It is also possible, for certain applications and with certain materials, to dispense with the surface-hardening step altogether.
A number of tests were carried out on screw fasteners of the general shape and configuration of that shown in FIG. 1 of the drawings, which had been ground subsequent to surface-hardening, in order to determine the effect on performance, if any, of a variation in the angle defined between the plane of the flat facet 20 and the axis 22 of the screw fastener 10. Fourteen separate angulations were utilized between 25° and 90° inclusive, the angles differing by 5°. At least ten tests involving ten separate fasteners were made for each angulation category, and for each category an average driving time in seconds was mathematically calculated. For all of the tests, the screw fastener utilized was a standard dry wall screw which had been roll-threaded in the conventional operation, and then case carburized.
FIG. 3 shows the results of the tests just described. It will be noted that all angulations between 35° and 90° inclusive yielded average driving times less than 5 seconds. The average driving times for 30° and 25° were 5.8 seconds and 7.0 seconds respectively. Generally speaking, an average driving time less than 5 seconds is considered satisfactory in terms of applicable industrial specifications.
It will be noted in particular that the angulation of 60° produced the shortest average driving time, namely 2.2 seconds.
Thus, while it is considered that any angle will have some advantage over a fastener having no flat facet whatever, the preferred range of angulation is between about 35° and 90°, and the most advantageous angle within the latter range from the point of view of the average driving time is in the region of 60°.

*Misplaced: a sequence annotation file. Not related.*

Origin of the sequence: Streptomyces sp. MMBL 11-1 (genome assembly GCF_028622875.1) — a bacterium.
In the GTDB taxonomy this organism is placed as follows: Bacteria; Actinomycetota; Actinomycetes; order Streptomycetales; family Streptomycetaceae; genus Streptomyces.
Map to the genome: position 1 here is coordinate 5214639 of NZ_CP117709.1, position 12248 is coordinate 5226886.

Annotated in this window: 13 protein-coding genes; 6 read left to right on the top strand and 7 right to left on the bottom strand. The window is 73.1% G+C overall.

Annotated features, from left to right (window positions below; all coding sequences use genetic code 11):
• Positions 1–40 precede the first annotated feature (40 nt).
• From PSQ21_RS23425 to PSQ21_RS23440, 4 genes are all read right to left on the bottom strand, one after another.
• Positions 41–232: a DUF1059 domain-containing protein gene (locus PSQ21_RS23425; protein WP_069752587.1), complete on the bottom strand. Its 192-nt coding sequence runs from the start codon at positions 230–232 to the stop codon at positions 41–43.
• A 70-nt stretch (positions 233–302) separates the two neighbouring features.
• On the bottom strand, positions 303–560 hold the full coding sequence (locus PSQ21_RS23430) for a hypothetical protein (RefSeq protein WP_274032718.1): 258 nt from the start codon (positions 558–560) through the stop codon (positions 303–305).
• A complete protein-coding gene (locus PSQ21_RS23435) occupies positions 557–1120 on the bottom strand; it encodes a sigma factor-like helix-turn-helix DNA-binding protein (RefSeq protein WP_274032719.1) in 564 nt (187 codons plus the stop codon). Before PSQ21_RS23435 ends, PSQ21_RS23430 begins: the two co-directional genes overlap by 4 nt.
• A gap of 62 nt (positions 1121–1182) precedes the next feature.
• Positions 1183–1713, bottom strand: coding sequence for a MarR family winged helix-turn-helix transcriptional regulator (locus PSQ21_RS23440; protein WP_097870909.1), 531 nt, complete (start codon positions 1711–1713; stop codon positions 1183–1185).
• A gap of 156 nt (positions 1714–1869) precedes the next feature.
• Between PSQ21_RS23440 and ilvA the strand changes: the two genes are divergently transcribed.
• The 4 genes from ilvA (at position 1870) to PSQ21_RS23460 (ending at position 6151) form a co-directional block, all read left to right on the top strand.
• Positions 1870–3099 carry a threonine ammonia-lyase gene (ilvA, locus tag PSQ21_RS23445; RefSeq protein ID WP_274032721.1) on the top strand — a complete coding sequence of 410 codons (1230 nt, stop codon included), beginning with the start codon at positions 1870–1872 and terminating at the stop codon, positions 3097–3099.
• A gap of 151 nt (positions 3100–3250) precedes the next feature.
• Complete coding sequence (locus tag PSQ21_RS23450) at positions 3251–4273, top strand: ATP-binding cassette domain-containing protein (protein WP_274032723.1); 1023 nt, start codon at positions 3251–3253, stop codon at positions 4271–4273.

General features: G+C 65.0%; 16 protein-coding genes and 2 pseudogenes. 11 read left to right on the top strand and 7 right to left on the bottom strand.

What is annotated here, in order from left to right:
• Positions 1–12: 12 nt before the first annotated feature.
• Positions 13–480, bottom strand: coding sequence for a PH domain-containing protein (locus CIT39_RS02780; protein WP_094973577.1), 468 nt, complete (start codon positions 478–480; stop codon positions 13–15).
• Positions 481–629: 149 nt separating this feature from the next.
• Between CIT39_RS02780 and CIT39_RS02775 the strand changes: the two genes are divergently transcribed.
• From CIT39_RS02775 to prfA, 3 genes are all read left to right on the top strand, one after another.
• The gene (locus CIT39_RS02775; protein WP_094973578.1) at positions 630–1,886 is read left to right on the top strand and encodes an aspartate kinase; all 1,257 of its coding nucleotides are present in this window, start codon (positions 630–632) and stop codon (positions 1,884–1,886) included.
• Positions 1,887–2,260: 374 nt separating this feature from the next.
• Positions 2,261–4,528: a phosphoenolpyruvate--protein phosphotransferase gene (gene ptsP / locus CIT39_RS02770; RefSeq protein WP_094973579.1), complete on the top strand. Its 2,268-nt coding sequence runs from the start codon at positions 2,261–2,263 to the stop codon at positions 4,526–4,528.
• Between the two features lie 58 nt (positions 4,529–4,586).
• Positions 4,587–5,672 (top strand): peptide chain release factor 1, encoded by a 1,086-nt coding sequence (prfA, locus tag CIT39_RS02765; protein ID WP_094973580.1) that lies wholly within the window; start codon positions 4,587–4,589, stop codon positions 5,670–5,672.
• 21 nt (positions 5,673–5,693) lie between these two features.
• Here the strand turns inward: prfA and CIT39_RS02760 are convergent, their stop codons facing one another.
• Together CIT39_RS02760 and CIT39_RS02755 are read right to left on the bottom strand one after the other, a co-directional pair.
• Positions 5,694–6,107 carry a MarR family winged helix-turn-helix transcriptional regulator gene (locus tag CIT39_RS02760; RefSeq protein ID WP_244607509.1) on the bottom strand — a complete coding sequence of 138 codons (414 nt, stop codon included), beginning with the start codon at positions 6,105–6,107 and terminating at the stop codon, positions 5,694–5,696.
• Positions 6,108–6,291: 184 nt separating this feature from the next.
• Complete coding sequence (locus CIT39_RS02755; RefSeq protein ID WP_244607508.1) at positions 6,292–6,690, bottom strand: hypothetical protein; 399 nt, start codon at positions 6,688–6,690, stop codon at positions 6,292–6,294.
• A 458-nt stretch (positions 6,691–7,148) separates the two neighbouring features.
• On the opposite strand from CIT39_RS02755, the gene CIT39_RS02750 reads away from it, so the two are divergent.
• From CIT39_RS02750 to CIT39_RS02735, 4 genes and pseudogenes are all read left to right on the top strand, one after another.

It must be emphasized, however, that the above comparison of different angulations is only secondary to the main distinguishing feature of the screw fastener herein provided, namely the presence of the small angulated flat facet per se. If the fastener shown in FIG. 1 did not have the flat facet 20 ground onto its end, it would be virtually impossible to "start" the fastener into the steel portion of the dry wall construction under normal axial loads. Because the facet is present, a biting edge similar to a curved chisel edge is provided on the end of the fastener. This biting edge is believed to give the start to the threads of the fastener, so that the threads may continue to enter the material in a self-tapping manner. It is also considered that, in cases where the screw fastener of this invention is being self-threaded into a particularly hard material, such as certain high-grade steel plates, it is of further advantage for the screw fastener to be case-hardened (for example by the conventional case carburizing technique) prior to the grinding of the facet 20. It is believed that the combination of the grinding and the case-hardening at the point improves the cutting or chiseling ability of the curved edge of the flat facet 20.
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|Cooperative Classification||F16B25/10, F16B25/0084, F16B25/0031|
|European Classification||F16B25/00C4, F16B25/00G3, F16B25/10|